The Run Down

For this week's guide we're adding another edition to our Known/Unknown series where we pair a classic, essential landmark with an overlooked place nearby. We start off at our "Known" location, the Museum of Contemporary Art where we'll be touring 4 floors of galleries and a new outdoor courtyard that doubles as a nice picnic spot. We then grab lunch inside a place that's housed in what basically looks like a giant mansion. Finally, we head to our "Unknown" location, a museum dedicated to the history of medicine and science. Here are the details.

1. Visit @ Museum of Contemporary Art (The "Known")

2. Lunch @ Restoration Hardware

3. Higher Learning @ International Museum of Surgical Science (The "Unknown")

1. Museum of Contemporary Art (The “Known”)

We start the day at one of the largest contemporary art museums in the world, and one that attracts over 300,000 visitors each year (compared to 1.8 million for Shedd Aquarium). The Museum of Contemporary Art (MCA) is right in the heart of Magnificent Mile, a mega tourist attraction itself, which makes MCA a prime spot if you’re doing this guide with guests from out of town.

Even if you’ve already been here once, you may be surprised at what you see in a repeat visit. During 2017, they’ve undertaken a multi-million dollar face lift in order to incorporate more class room spaces, a public restaurant and cafe, and more lounge areas. It’s slowly taking shape to be more of a community center than just a series of galleries. Here are some notes to get you going.

– Admission is $15 (adults); $8 (students, teachers, and seniors)
– Free on Tuesdays and open late (10am – 9pm)
– Closed Mondays (Hours for the rest of the week)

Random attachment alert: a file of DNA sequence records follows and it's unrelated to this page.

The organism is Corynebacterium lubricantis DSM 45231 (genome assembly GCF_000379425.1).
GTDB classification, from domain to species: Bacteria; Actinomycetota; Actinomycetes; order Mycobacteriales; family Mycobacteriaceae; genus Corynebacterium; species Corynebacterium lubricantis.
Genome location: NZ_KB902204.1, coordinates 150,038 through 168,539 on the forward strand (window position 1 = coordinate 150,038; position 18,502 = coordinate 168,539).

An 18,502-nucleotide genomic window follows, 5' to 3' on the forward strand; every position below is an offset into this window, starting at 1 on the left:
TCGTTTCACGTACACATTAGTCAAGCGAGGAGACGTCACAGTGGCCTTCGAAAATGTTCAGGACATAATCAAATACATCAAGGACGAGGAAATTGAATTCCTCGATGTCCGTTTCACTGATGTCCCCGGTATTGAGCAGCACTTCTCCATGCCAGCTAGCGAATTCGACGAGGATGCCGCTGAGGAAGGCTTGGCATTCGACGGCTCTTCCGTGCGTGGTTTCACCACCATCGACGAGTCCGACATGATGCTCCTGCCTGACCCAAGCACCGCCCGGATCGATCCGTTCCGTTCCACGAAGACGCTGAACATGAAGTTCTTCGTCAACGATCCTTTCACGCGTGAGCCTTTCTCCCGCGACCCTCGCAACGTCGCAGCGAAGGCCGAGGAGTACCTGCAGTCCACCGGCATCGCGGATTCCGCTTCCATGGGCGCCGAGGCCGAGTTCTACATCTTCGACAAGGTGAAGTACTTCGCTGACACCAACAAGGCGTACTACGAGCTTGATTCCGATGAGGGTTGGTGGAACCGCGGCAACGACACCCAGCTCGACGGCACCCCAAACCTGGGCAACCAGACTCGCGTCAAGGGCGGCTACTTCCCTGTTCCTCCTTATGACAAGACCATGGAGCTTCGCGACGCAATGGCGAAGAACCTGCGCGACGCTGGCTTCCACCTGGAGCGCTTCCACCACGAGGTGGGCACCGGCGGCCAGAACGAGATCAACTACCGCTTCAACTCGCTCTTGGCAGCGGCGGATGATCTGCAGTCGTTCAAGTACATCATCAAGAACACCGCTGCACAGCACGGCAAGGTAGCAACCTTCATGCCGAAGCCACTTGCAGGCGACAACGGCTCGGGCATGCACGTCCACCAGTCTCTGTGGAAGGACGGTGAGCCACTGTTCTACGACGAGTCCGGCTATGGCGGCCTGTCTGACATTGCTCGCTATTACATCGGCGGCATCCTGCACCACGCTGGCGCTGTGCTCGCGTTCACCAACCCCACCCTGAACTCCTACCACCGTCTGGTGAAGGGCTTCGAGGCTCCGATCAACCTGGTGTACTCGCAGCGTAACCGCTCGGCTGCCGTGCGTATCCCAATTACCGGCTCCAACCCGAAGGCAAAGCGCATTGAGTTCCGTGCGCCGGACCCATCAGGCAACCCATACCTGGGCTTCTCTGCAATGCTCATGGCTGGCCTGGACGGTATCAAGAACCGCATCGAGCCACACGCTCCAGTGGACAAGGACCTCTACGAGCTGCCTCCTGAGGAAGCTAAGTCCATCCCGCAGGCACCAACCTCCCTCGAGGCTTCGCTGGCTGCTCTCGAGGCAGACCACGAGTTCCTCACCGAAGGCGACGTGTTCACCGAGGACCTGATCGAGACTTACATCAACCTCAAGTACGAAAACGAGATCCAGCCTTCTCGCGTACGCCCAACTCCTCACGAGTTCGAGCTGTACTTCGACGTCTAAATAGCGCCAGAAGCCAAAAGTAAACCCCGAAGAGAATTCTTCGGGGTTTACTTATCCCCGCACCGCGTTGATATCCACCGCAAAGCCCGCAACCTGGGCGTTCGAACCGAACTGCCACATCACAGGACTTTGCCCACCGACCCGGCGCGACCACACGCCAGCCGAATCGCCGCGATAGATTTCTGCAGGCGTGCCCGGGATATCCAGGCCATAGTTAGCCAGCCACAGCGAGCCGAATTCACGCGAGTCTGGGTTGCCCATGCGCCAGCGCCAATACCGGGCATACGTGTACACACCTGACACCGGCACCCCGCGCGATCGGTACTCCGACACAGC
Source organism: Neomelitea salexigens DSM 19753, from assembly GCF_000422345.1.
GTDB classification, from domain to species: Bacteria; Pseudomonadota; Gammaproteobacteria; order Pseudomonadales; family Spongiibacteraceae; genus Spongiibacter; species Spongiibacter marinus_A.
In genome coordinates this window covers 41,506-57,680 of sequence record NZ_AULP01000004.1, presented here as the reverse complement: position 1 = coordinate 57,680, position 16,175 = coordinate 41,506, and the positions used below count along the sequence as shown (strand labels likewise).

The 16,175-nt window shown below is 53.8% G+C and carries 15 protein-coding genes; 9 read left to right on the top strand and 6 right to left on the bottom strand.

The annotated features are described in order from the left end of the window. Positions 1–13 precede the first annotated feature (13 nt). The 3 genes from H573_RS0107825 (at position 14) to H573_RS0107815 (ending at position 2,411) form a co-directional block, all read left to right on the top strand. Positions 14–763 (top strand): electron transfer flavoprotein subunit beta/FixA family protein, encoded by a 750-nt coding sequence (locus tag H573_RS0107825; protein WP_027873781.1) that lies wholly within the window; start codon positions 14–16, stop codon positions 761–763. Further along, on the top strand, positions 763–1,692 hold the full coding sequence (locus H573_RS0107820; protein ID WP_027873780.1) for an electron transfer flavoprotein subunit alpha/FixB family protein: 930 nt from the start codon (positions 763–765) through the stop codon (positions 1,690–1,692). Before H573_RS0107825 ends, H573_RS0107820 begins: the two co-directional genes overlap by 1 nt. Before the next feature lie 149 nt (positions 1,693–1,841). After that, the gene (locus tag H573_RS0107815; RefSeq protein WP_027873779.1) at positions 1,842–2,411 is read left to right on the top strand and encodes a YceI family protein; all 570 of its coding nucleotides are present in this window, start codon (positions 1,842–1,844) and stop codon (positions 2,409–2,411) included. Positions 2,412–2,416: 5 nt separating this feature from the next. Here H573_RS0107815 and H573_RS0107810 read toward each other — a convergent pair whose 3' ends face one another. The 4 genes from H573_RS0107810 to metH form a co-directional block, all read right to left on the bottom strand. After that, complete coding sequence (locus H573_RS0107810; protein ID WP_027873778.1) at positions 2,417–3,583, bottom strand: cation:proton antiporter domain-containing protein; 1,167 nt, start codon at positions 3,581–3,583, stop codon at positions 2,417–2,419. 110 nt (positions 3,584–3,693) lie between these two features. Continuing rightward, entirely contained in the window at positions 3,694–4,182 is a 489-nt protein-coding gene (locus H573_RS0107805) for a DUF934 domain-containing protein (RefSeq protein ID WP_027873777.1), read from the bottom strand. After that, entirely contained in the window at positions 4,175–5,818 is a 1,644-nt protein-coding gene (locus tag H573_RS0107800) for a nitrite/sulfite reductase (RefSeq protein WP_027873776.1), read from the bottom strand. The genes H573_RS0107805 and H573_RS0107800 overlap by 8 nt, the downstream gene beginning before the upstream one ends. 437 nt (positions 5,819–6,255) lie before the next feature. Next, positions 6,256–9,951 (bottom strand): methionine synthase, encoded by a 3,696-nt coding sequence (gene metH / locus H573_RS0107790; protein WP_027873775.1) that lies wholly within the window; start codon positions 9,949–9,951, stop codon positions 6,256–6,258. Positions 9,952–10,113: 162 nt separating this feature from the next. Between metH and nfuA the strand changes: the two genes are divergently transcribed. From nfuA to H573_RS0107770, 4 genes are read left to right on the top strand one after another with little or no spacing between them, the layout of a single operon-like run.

One of MCA’s latest renovations is an upscale restaurant and cafe at the lower level of the museum. The entrance is to the left of the steps that take you to the main museum doors. The cafe is open to the public and makes for a good work/study spot (no museum admission is necessary).

Second Floor

The main lobby and admissions are located on the second floor. You’ll also find two large gallery spaces with oversized contemporary art pieces and interactive exhibits on display.

Third Floor and Fourth Floor

Head up the museum’s famous staircase, which many consider an architectural work of art in itself, and visit the smaller gallery spaces on the Third and Fourth Floor.

Here you’ll find works from local and international artists, and new classroom/meeting spaces used by MCA to host an increasing number of public events (artist talks, concerts, and special presentations) during the year. If you can, try to time your visit with one of these events.

First Floor and Outdoor Courtyard

When you’re done touring the gallery spaces, head to the bottom floor and check out the museum’s new public space. Here is where you can grab a coffee and make your way out to the courtyard and relax in the quiet green space that sits underneath towering skyscrapers that surround the complex.

2. Restoration Hardware